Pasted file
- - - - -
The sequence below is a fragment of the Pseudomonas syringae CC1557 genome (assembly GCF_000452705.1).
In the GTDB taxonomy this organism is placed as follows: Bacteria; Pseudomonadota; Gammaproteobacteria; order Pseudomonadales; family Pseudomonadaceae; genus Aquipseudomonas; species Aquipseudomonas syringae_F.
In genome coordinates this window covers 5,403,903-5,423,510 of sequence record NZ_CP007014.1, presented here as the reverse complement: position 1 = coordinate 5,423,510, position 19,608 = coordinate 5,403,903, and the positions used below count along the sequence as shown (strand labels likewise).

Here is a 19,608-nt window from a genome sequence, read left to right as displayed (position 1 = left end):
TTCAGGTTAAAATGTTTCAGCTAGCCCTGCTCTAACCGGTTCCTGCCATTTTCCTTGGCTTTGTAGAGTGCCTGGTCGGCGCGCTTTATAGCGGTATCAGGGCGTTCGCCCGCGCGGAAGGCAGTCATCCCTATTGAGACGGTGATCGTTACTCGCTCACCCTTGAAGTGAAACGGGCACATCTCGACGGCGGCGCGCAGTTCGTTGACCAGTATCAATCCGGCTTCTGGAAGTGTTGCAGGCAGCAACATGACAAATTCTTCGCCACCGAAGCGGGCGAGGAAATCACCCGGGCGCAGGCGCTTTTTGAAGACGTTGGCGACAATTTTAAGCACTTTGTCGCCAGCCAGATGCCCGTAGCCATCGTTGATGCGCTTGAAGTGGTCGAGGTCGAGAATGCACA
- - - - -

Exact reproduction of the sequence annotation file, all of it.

The sequence below is a fragment of the Pseudomonas syringae CC1557 genome (assembly GCF_000452705.1).
In the GTDB taxonomy this organism is placed as follows: Bacteria; Pseudomonadota; Gammaproteobacteria; order Pseudomonadales; family Pseudomonadaceae; genus Aquipseudomonas; species Aquipseudomonas syringae_F.
In genome coordinates this window covers 5,403,903-5,423,510 of sequence record NZ_CP007014.1, presented here as the reverse complement: position 1 = coordinate 5,423,510, position 19,608 = coordinate 5,403,903, and the positions used below count along the sequence as shown (strand labels likewise).

Here is a 19,608-nt window from a genome sequence, read left to right as displayed (position 1 = left end):
TTCAGGTTAAAATGTTTCAGCTAGCCCTGCTCTAACCGGTTCCTGCCATTTTCCTTGGCTTTGTAGAGTGCCTGGTCGGCGCGCTTTATAGCGGTATCAGGGCGTTCGCCCGCGCGGAAGGCAGTCATCCCTATTGAGACGGTGATCGTTACTCGCTCACCCTTGAAGTGAAACGGGCACATCTCGACGGCGGCGCGCAGTTCGTTGACCAGTATCAATCCGGCTTCTGGAAGTGTTGCAGGCAGCAACATGACAAATTCTTCGCCACCGAAGCGGGCGAGGAAATCACCCGGGCGCAGGCGCTTTTTGAAGACGTTGGCGACAATTTTAAGCACTTTGTCGCCAGCCAGATGCCCGTAGCCATCGTTGATGCGCTTGAAGTGGTCGAGGTCGAGAATGCACA